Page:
Torah Thoughts – Vayishlach

This week’s Torah portion, Vayishlach, Genesis 32:4 – 36:43 continues with Jacob making his trek homeward. However, instead of rejoicing in the soon to be family reunion, this week’s reading begins with Jacob making plans to survive his imminent encounter with his brother Esau. Jacob, instead of trusting the promise HaShem had given him, “Behold, I am with you, and I will watch over you wherever you go, and I will bring you back to this land, for I will not forsake you until I have done what I promised you,” (Genesis 28:15), tried to arrange or maybe pacify things on his own. His first attempt at greeting his brother seemed to be less than favorably received, “Jacob became extremely afraid and distressed,” (Genesis 32:8). A potential war party of four hundred men led by Esau may well have been the cause of Jacob’s fear, especially as he did not have Rav Shaul’s words of comfort, “for we walk by faith, not by sight,” (2 Corinthians 5:7).

I want to stop here and acknowledge that making preparations for future situations is not a bad thing. As I write this, we have gas masks in storage in the bomb shelter in our apartment against the possibility of a future attack. There are other things that should be in there as well, but the lack of constant treat has led to the food stuffs and water being used over time and not replaced. People buy insurance—home, car, and health—to cover situations they hope never happens. Without a doubt, this is good and proper practice. Jacob’s planning for a potential future attack by his brother was not wrong, he was counting the cost of a potentially dangerous encounter with his brother. Jacob’s reasoning for dividing his camp could even be considered wise, “If Esau comes to one camp and strikes it, the camp that’s left will escape” (Genesis 32:9). What I want to emphasize here is not Jacob’s actions but the motivation that drove those actions.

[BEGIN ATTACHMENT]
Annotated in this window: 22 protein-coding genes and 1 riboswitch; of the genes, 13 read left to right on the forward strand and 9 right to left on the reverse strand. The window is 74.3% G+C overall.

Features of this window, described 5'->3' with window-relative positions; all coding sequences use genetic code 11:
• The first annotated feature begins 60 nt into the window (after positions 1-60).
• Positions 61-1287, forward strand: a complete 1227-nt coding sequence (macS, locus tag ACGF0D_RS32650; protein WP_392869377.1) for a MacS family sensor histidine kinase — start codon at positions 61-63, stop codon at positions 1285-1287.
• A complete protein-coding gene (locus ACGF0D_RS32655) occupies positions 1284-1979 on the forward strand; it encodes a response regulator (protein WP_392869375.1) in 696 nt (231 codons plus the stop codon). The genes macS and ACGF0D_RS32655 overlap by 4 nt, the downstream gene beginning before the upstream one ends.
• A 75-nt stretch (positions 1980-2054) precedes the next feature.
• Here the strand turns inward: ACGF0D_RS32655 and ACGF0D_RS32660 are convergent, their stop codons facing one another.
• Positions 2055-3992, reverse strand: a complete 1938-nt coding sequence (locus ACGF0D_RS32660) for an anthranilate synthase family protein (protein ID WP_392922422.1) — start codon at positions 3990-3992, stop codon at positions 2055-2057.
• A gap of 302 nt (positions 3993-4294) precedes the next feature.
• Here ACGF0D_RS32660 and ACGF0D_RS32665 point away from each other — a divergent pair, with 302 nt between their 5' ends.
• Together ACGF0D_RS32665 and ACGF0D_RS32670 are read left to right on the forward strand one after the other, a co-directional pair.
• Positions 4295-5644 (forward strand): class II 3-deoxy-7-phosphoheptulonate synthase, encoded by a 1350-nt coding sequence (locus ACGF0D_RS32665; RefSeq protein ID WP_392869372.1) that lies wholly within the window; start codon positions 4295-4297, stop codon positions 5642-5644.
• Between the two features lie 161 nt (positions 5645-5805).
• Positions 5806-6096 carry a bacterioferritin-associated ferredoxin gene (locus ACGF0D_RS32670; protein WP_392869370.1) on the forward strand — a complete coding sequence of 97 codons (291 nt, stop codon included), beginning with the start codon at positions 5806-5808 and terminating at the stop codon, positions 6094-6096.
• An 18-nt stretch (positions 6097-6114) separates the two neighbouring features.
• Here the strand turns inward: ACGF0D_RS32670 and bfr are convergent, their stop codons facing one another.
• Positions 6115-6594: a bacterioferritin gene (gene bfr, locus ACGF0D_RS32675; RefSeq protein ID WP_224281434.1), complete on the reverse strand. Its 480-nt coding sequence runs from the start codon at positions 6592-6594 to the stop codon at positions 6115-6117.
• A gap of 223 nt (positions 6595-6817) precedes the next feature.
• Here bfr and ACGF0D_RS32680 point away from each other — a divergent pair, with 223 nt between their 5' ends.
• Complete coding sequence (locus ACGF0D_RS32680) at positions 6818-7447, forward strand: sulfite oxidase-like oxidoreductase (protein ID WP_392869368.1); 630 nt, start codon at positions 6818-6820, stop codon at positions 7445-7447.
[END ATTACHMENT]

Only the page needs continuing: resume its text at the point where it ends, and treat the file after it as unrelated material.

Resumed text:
In verse 8 Jacob was extremely afraid and destressed. In verse 12, we hear his prayer,

Deliver me, please, from my brother’s hand, from Esau’s hand, for I’m afraid of him that he’ll come and strike me—the mothers with the children.

Genesis 32:12

Jacob could have rested in the promise of HaShem to which he at least mentally gave assent,

You Yourself said, “I will most certainly do good with you, and will make your seed like the sand of the sea that cannot be counted because of its abundance.”

Genesis 32:13

But instead he allowed fear of reprisal of his past actions to darken the clouds surrounding his approaching encounter with his brother. Fear as a motivator for one’s actions is by no means unique to Jacob. In a September 23, 2009 online article from Psychology Today, author Robert Evans Wilson Jr. notes,

Fear is a primal instinct that … serves us today. It keeps us alive, because if we survive a bad experience, we never forget how to avoid it in the future. Our most vivid memories are born in fear. Adrenaline etches them into our brains.